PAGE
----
A constraint programming language that is used to specify constraints (e.g., in UML) (from http://www.ietf.org/mail-archive/web/i2nsf/current/msg00762.html)
Policy Rule:
A set of rules that are used to manage and control the changing or maintaining of the state of one or more managed objects. Often this is shorterned to Rule or Policy (see I2NSF policy rule) [I-D.strassner-supa-generic-policy-info-model].
A structured representation of information that characterizes the capabilities of an object, typically in a specific context. This may be used to simplify how this object interacts with other objects in its environment. [Editors note: John Strassner suggests this is a simplified definition from a variety of sources (UAProf and CC/PP). It does not mention the concept of preference, therefore John wonders if we need a different definition here.]
is a logically centralized location containing data of a particular type; it may optionally contain metadata, relationships, and other aspects of the registered data in order to use those data effectively. An I2NSF registry is used to contain capability information that can be controlled by the controller.
Registration Interface:
An interface dedicated to requesting, receiving, editing, and deleting information in a Registry.
Service Layer:
Software that enables clients to manage security policies for their specific flows. This is also called the Client-Facing Interface.
Service Provider Security Controller:
TBD (Editorial: Place holder for a split between controller and security controller definitions.)
A group of users that share common access privileges to the same software. An I2NSF tenant may be physical or virtual, and may run on a variety of systems or servers.
Vendor Facing Interface:
This enables vendors to register their NSFs, along with the capabilities of their NSFs, with a logically centralized authority.
Virtual NSF:
An NSF that is deployed as a distributed virtual device.
Virtual Network Function (VNF):
A virtualized network component, such as a router, switch, security box, or AAA Servier.
VNFM (VNF Manager):
Manager of virtual network functions that creates, deletes, manages, and moves VNFs.
A collection of interchangeable VNFs (i.e., each VNF has the same set of capabilities).
Virtualization is a type of software that creates a non-physical version of an object. Examples include virtualized operating systems, storagte devices, and networking elements. [Editor's notes: Questions from John: Do we want or need to differentiate between different tyeps of virtualization? For example: full vs. partial vs. para-virtualization (all types of "hardware virtualization")? Do we need to introduce OS virtualization? What about application virtualization?]

3. IANA Considerations

No IANA considerations exist for this document.

4. Security Considerations

This is a terminology document with no security considerations.

5. References

5.1. Normative References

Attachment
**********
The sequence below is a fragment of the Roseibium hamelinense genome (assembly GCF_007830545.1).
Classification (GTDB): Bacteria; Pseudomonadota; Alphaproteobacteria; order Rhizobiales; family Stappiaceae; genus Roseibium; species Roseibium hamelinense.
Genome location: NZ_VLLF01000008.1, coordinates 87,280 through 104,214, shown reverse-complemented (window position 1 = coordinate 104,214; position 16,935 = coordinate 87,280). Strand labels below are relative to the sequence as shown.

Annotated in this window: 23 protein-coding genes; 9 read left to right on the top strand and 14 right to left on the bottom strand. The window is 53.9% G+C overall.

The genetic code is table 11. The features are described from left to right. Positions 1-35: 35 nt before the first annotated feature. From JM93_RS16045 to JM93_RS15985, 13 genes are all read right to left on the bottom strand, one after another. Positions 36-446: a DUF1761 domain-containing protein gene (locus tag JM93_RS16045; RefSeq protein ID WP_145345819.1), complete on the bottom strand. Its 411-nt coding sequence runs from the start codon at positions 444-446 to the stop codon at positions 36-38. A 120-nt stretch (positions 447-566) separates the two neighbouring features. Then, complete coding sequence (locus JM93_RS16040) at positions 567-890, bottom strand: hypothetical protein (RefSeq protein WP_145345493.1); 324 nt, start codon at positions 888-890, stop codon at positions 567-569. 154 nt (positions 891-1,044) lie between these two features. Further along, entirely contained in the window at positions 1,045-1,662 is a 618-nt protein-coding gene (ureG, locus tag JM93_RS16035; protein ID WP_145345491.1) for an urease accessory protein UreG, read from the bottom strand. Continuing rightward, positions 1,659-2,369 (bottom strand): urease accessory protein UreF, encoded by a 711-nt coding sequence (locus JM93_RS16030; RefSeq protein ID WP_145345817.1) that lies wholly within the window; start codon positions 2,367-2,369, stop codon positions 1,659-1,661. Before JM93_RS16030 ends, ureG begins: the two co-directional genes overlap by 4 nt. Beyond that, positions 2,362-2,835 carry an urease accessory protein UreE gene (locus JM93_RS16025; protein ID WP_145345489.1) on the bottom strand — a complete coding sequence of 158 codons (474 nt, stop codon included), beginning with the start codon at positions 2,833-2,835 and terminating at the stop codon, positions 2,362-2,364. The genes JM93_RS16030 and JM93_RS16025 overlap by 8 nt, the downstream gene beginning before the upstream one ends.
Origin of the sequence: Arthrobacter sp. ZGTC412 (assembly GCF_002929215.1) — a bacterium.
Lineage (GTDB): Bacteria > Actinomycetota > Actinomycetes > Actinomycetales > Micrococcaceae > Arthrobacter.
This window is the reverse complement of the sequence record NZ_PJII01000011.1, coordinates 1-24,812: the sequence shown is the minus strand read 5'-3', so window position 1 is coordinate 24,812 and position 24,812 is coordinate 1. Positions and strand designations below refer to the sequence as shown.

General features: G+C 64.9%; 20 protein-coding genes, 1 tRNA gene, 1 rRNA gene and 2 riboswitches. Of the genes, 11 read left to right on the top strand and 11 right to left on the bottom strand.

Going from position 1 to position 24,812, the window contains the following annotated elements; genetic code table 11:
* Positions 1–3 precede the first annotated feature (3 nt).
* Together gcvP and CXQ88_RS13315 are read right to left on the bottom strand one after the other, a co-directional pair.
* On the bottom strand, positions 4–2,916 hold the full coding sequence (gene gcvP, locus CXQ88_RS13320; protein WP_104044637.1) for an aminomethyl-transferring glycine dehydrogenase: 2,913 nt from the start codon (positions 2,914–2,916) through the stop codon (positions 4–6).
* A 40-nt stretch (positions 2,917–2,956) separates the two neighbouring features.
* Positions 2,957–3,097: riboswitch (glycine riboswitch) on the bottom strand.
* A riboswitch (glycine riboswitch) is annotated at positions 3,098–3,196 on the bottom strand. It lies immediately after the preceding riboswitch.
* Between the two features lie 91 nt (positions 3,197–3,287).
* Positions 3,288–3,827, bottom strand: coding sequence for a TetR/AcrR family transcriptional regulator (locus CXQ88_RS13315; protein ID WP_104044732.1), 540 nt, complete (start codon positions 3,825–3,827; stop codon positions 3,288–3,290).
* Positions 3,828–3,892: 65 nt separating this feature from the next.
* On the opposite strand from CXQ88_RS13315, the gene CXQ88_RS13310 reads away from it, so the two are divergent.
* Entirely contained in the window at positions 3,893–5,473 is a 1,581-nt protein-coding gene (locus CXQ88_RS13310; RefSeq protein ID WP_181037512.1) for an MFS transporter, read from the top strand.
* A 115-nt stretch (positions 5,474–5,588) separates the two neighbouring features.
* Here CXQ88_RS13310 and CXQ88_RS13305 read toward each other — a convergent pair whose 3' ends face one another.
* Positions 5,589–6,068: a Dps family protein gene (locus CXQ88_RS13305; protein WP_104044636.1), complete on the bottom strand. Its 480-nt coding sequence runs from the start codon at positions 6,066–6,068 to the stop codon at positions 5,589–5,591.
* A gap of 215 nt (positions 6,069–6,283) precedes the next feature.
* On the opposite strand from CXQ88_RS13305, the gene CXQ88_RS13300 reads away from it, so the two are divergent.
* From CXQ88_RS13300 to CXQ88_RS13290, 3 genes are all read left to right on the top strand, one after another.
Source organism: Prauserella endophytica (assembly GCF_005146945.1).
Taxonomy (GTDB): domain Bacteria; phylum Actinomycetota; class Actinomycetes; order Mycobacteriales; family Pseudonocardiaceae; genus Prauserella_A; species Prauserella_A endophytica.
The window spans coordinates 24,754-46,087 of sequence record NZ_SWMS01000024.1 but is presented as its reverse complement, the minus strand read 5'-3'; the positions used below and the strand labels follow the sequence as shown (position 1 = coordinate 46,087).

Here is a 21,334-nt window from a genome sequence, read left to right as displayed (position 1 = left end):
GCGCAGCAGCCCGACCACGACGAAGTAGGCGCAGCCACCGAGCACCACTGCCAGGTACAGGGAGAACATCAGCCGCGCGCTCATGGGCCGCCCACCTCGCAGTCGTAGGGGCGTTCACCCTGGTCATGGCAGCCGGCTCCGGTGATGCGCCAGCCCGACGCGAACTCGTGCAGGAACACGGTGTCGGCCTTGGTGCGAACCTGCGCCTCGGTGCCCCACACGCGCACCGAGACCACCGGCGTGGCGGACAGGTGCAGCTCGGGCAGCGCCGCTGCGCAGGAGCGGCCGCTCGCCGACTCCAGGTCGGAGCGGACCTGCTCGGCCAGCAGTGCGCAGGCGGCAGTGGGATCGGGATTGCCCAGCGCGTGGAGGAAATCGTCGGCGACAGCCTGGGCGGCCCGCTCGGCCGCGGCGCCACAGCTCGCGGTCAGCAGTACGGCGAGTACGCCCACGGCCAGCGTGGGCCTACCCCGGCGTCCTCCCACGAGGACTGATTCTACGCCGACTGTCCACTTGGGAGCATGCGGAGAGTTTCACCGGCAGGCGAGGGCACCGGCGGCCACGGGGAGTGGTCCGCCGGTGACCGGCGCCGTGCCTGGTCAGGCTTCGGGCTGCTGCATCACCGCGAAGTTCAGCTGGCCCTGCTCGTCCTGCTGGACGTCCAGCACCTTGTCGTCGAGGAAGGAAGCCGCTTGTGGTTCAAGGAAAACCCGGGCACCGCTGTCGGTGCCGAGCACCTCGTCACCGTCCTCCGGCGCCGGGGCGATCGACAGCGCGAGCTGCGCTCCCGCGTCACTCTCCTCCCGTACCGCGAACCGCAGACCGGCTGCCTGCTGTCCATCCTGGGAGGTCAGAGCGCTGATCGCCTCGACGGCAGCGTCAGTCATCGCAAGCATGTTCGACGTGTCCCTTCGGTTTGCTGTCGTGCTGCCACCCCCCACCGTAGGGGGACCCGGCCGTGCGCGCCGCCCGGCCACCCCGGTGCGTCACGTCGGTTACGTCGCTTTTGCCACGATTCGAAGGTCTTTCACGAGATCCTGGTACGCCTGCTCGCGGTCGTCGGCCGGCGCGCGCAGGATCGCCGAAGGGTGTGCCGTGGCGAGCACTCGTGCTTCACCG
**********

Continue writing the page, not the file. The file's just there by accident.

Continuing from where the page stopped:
[RFC2119] Bradner, S., "Key words for use in RFCs to Indicate Requirement Levels", BCP 14, RFC 2119, DOI 10.17487/RFC2119, March 1997.

5.2. Informative References

[I-D.ietf-i2nsf-gap-analysis] Hares, S., Moskowitz, R. and D. Zhang, "Analysis of Existing work for I2NSF", Internet-Draft draft-ietf-i2nsf-gap-analysis-00, February 2016.
[I-D.ietf-i2nsf-problem-and-use-cases] Hares, S., Dunbar, L., Lopez, D., Zarny, M. and C. Jacquenet, "I2NSF Problem Statement and Use cases", Internet-Draft draft-ietf-i2nsf-problem-and-use-cases-00, February 2016.
[I-D.ietf-netmod-acl-model] Bogdanovic, D., Koushik, K., Huang, L. and D. Blair, "Network Access Control List (ACL) YANG Data Model", Internet-Draft draft-ietf-netmod-acl-model-06, December 2015.
[I-D.ietf-opsawg-firewalls] Baker, F. and P. Hoffman, "On Firewalls in Internet Security", Internet-Draft draft-ietf-opsawg-firewalls-01, October 2012.
[I-D.strassner-supa-generic-policy-info-model] Strassner, J., Halpern, J. and J. Coleman, "Generic Policy Information Model for Simplified Use of Policy Abstractions (SUPA)", Internet-Draft draft-strassner-supa-generic-policy-info-model-04, February 2016.
[RFC2975] Aboba, B., Arkko, J. and D. Harrington, "Introduction to Accounting Management", RFC 2975, DOI 10.17487/RFC2975, October 2000.
[RFC3198] Westerinen, A., Schnizlein, J., Strassner, J., Scherling, M., Quinn, B., Herzog, S., Huynh, A., Carlson, M., Perry, J. and S. Waldbusser, "Terminology for Policy-Based Management", RFC 3198, DOI 10.17487/RFC3198, November 2001.
[RFC3234] Carpenter, B. and S. Brim, "Middleboxes: Taxonomy and Issues", RFC 3234, DOI 10.17487/RFC3234, February 2002.
[RFC3539] Aboba, B. and J. Wood, "Authentication, Authorization and Accounting (AAA) Transport Profile", RFC 3539, DOI 10.17487/RFC3539, June 2003.
[RFC4949] Shirey, R., "Internet Security Glossary, Version 2", FYI 36, RFC 4949, DOI 10.17487/RFC4949, August 2007.
[RFC7277] Bjorklund, M., "A YANG Data Model for IP Management", RFC 7277, DOI 10.17487/RFC7277, June 2014.

Authors' Addresses

Susan Hares Huawei 7453 Hickory Hill Saline, MI 48176 USA Phone: +1-734-604-0332 EMail: shares@ndzh.com
John Strassner Huawei Santa Clara, CA USA EMail: John.Strassner@huawei.com
Diego R. Lopex Telefonica I+D Don Ramon de la Cruz, 82 Madrid, 28006 Spain EMail: diego.r.lopez@telefonica.com
Liang Xia (Frank) Huawei 101 Software Avenue, Yuhuatai District Nanjing , Jiangsu 210012 China EMail: Frank.Xialiang@huawei.com